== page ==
Nutanix Glossary

What is Cloud Security?

January 31, 2023 | min

What is cloud security?

Cloud security is no singular entity—it’s an entire ecosystem of IT administrators, cloud processes and policies, and security solutions that protect the data and applications that live in the cloud. These cloud security measures are put in place to not just protect the data, but also support regulatory compliance, ensure customers’ privacy, set authentication rules, and more. 

In this way, cloud security is fully customizable to meet the unique needs of a business. Not to mention, configuration and authentication rules can be altered and managed from one spot, so if a business has a reliable cloud security strategy in place, they don’t have to spend precious time on managing their cloud environment.

Because sensitive customer and business data is stored in the cloud—and because more organizations are moving to the cloud overall—introducing a cloud security strategy has become imperative. Throughout the years, security criminals have evolved, launching more sophisticated, harder-to-detect attacks on organizations. Regardless of an organization’s cloud of choice, attackers have wisened up to ensure they breach even the biggest companies’ clouds. 

Why is cloud security important?

Data and application security is critical for any organization. When it comes to cloud environments, security should be a top priority. The popularity of the cloud is only going to continue to increase, and going “cloud-first” is quickly becoming a priority for many of the most successful businesses that have embraced digital transformation.

The cloud holds a lot of promise for large and small businesses across every industry and geographical location. With the right cloud security tools and solutions, your organization can realize those promises and become more agile, flexible, responsive to customers, and cost-effective. By securing your cloud environments in the best ways you can, you can enjoy all the advantages the cloud has to offer and maintain peace of mind that your data and applications are protected.

In addition to enabling you to confidently leverage the advantages of the cloud, cloud security allows you to:

  • Reduce the risk of a data breach

  • Empower your employees to work remotely 

  • Strengthens disaster recovery strategies

  • Keeps you compliant with industry and governmental regulations

  • Reduces vulnerabilities and provides users with appropriate levels of access

Which cloud security challenges do companies face?

Without a proper cloud security strategy in place, companies are more likely than not to face serious security issues in their cloud computing architecture. The following items describe some of the most common security threats and risks companies may encounter. 

  1. Sensitive data loss: Much of the data that’s stored in the cloud is sensitive, private, or includes intellectual property. If a company’s cloud service is breached, cyber attackers can easily gain access to this data. But even without an attack, certain services can pose a risk if their terms and conditions claim ownership of the data uploaded to them.
  2. Loss of end-user control: Without proper visibility and control, a company’s end users can unknowingly, or even willfully, put the organization at risk. Here’s an example: A salesperson who is about to resign from their current business decides to download a report of their customer contacts and upload that data to a personal cloud storage service. Once they’re hired by a competitor organization, they can leverage that data.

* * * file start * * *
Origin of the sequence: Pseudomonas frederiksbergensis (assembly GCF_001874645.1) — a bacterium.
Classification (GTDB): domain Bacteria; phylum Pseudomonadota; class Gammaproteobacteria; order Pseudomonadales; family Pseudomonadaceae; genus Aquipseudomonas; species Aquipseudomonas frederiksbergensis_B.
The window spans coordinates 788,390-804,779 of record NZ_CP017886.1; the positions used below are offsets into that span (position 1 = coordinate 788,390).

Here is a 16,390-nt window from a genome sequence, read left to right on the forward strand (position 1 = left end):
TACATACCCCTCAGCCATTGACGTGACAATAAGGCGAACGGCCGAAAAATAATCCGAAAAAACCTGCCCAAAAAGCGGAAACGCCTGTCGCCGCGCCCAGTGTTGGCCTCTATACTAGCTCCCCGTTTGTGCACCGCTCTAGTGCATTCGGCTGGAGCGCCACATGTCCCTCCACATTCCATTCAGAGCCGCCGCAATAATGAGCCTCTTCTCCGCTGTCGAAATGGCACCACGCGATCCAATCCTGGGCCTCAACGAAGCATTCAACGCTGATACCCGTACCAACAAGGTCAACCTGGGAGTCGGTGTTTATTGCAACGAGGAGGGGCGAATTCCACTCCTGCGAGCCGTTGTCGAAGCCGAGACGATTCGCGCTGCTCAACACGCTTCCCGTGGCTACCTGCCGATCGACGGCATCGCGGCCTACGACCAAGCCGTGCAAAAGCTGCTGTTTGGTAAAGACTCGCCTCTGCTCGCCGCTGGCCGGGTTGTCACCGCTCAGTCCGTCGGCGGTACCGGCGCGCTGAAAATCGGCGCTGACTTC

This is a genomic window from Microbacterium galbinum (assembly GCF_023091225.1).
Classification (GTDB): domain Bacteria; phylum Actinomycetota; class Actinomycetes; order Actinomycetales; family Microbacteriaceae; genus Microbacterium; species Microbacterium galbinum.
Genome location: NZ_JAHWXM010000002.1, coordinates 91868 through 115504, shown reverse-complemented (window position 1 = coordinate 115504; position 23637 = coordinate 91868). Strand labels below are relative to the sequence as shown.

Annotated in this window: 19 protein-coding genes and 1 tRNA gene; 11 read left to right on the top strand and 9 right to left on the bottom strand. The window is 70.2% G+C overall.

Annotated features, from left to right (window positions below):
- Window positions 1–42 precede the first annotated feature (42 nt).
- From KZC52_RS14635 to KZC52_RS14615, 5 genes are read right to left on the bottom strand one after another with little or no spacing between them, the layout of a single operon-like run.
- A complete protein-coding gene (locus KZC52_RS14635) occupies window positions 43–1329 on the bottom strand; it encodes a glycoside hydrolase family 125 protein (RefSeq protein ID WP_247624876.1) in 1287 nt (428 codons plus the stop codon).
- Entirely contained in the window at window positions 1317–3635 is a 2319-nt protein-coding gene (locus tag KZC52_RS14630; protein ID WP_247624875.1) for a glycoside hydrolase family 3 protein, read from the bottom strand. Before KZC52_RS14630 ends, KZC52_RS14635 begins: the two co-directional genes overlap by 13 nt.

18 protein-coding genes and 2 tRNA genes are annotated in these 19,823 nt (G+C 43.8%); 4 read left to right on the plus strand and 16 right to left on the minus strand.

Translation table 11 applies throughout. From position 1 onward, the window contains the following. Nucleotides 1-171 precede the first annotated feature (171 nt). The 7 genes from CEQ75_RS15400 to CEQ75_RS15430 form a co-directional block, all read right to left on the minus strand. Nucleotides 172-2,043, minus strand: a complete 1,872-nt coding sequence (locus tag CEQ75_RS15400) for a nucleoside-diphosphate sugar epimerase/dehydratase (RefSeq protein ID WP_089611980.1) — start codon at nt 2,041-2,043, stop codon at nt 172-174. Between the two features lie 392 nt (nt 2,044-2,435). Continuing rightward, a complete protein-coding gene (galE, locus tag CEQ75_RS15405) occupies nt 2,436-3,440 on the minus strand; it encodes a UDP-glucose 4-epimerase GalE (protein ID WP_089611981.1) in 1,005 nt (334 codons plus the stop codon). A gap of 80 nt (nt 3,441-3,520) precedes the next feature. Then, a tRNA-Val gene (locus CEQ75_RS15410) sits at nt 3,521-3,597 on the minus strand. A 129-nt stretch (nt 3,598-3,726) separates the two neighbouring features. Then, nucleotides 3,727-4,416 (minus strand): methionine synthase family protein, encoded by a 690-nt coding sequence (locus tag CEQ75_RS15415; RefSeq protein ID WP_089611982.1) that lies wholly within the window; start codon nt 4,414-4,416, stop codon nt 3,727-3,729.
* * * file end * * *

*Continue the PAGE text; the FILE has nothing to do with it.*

3. Malware: Cloud services are prime targets for data exfiltration or the process where a cyber attacker carries out an unauthorized data transfer from their computer. Unfortunately, these cybercriminals have come up with new, harder-to-detect data exfiltration methods, including both open and concealed methods.
  4. Contractual breaches: When business parties sign a contract, this often restricts how data is used and who has access to it. However if an employee moves restricted data into the cloud without authorization, the contract could be violated, leading to potential legal retaliation.
  5. Damaged reputation among customers: When your data is breached, inevitably, your customers are less likely to trust your organization. Without adequate trust, your organization may have to deal with revenue loss. Sadly, one of the most well-known card data breaches occurred with Target. When cyber attackers stole over 40 million customer credit and debit cards, one of the results was a loss of trust. Not to mention, a common result of lost customer trust is a phenomenon called “customer churn,” wherein customers decide to take their business elsewhere—even if they were happy, loyal consumers of the organization before the breach.
  6. Revenue loss: Ultimately, this is one of the most damaging consequences a company can and will face following a data breach. When a company’s customers lose trust in their ability to safeguard their sensitive financial information, their loyalties move elsewhere, costing the breached company massive amounts of money. Not to mention, the average cost of a data breach is around $4 million, a fee many organizations simply can’t afford.

Enhance Security with a Nutanix Private Cloud

The benefits of cloud security

As more companies turn to the cloud, ensuring cloud security measures are in place is non-negotiable. Because the consequences of a security breach are high, the value of a reliable cloud security plan is monumental. There are several reasons why an organization should choose cloud security: